What Is Ansible?
Ansible is a software solution that provides the ability to automate software deployment and configuration management. It does this through using existing technologies such as SSH and remote PowerShell to communicate and issue commands to remote systems in your environment.
Where Does It Come From?
Ansible was created by Michael DeHann who also created Cobbler (a Linux based for Linux system, deployment stack). An initial release was available in February of 2016. The company Ansible Inc was setup to provide commercial support to adopters. Ansible Inc was aquired by RedHat in 2015.
What Is The Architecture?
That’s the best bit! The architecture is really simple. You have controlling machines (Ansible Controllers) and that is it. You often hear the terminology ‘Nodes‘ as well, but this refers to the systems you want to manage. There is no seperate database server requirement or webserver requirement. The Ansible stack can be installed in a single command (including its prerequisites) on a RHel based system.
What About The Node Agent?
There isn’t one! Unlike other configuration management solutions such as Puppet or Chef that require an ‘agent’ to be installed on the nodes to enable management, Ansible doesn’t have one. Ansible relies on using SSH (for Linux systems) and Remote Powershell (for Windows systems) to perform remote configuration management operations.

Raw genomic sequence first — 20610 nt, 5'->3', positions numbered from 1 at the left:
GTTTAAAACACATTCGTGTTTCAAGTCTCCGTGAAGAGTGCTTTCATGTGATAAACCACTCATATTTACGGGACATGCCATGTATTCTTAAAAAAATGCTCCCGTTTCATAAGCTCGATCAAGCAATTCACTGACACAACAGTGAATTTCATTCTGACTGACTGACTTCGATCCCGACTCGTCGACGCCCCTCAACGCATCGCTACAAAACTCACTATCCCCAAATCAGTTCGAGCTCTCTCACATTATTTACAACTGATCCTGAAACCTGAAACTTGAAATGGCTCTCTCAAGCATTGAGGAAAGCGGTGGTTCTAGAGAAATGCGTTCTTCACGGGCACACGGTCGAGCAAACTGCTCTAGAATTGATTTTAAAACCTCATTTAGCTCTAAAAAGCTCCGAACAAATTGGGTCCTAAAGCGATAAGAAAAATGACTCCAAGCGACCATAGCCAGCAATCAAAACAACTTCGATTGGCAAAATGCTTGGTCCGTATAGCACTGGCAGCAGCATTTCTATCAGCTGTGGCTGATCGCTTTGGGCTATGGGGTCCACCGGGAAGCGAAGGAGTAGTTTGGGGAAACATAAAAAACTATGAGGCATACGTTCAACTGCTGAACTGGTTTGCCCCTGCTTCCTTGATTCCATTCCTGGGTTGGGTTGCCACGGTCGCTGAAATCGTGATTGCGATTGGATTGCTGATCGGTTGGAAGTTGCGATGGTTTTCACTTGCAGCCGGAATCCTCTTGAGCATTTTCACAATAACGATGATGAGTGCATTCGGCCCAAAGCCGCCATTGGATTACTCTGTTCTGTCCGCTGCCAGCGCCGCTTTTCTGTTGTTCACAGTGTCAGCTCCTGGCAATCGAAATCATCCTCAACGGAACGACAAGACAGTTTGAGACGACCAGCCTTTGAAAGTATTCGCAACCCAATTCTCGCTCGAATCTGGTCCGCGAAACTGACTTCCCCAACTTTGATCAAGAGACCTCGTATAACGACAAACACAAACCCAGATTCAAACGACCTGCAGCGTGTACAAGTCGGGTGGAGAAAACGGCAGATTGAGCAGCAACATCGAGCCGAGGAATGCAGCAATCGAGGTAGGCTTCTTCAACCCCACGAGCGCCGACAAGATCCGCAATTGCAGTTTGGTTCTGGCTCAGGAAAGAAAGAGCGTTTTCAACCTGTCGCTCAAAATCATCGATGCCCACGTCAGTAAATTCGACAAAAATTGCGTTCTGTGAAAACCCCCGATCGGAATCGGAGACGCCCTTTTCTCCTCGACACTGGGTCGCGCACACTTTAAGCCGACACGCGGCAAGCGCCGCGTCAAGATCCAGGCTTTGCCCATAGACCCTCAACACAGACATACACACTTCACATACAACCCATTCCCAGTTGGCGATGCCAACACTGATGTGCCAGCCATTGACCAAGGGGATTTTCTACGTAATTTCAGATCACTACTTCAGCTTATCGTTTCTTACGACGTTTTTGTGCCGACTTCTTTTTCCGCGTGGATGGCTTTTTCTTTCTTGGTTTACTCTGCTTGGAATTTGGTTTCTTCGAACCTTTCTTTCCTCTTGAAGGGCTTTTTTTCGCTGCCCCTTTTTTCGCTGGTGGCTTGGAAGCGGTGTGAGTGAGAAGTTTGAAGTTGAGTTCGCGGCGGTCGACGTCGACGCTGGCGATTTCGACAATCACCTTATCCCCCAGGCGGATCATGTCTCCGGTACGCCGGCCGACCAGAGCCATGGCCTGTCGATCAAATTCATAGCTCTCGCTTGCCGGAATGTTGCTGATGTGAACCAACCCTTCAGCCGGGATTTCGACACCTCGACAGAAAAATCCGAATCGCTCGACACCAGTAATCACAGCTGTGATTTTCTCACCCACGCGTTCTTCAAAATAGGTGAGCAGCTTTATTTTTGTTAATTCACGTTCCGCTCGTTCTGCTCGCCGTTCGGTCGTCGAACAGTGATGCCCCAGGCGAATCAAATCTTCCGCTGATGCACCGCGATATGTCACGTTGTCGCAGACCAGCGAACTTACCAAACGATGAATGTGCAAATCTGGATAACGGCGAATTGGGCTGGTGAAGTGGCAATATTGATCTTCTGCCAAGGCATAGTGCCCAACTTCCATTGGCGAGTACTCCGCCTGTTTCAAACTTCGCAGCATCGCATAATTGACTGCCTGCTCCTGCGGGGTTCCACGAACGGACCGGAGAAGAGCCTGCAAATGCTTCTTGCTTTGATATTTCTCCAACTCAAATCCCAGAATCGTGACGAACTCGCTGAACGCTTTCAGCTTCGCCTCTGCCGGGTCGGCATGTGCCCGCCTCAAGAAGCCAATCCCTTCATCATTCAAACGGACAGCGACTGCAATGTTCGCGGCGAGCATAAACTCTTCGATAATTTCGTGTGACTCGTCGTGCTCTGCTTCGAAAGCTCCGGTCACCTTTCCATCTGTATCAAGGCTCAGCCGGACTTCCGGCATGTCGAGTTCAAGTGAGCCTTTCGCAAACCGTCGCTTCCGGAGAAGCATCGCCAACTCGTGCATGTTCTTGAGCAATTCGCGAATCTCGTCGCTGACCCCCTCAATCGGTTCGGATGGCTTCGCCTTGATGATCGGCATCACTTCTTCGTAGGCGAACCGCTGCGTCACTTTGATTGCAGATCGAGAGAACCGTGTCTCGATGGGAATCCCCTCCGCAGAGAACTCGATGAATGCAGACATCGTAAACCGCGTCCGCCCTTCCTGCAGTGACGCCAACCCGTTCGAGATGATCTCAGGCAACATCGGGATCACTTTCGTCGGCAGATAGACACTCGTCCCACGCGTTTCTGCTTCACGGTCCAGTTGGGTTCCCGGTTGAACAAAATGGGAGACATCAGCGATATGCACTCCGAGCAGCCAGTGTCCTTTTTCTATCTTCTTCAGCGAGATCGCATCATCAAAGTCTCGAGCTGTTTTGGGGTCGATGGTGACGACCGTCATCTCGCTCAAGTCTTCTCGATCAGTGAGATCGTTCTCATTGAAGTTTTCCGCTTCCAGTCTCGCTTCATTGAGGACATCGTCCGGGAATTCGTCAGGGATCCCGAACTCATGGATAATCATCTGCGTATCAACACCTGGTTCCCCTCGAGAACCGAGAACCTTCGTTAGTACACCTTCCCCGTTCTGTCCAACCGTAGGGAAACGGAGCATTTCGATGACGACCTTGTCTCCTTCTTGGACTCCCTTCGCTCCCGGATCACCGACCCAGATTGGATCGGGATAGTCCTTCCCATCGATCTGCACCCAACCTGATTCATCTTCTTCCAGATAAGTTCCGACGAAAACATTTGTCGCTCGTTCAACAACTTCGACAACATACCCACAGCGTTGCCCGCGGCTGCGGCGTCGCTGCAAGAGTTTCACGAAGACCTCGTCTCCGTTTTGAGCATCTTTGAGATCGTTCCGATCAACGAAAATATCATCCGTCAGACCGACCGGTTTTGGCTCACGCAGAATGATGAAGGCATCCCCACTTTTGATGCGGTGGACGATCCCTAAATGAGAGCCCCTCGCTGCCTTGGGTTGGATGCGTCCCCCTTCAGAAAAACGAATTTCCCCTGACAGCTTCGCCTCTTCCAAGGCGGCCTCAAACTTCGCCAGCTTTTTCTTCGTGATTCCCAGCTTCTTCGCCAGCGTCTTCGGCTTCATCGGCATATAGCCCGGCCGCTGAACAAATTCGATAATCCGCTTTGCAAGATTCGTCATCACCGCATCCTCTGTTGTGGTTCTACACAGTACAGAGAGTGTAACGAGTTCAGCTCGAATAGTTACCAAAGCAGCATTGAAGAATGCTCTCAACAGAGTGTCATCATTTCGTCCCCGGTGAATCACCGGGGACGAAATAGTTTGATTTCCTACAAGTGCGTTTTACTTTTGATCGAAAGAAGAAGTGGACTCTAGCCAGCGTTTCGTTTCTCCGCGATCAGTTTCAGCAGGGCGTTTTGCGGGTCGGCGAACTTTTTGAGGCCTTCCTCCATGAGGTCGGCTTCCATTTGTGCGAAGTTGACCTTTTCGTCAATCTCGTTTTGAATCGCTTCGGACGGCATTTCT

I Need To Be Able To Program Though, Right?
Nope! Not really. Although Ansible relies heavily on the popular Python language, there are hundreds of ‘Modules’ to help you get started and perform lots of common configuration. Yes, you can write your own modules (ok, so now you need to be able to program) using languages such as Python, Ruby or Bash.
Is There A GUI?
No. The open source free version is managed via a Cli, there is no GUI.
What Are These Playbook Things?
Playbooks are files that document configuration and deployment items. A playbook can contain multiple items (such as install Apache, deploy a website, configure firewall rule for access etc…) and is mapped to one or more Nodes that are known to the Ansible Inventory.
Wait.. Ansible Inventory?
You provide one or more inventory files. Each inventory file lists nodes that you want to manage and configure. Nodes can be ‘grouped’ logically. For example, you can have a group of nodes known as webservers. You create these inventory files manually or use a technique where information can be pulled from external systems to create a dynamic inventory script.
What About My Cloud Integrated Servces?
Ansible can integrate with multiple cloud systems such as AWS, Azure, VMware, Google Cloud and a multitude of others.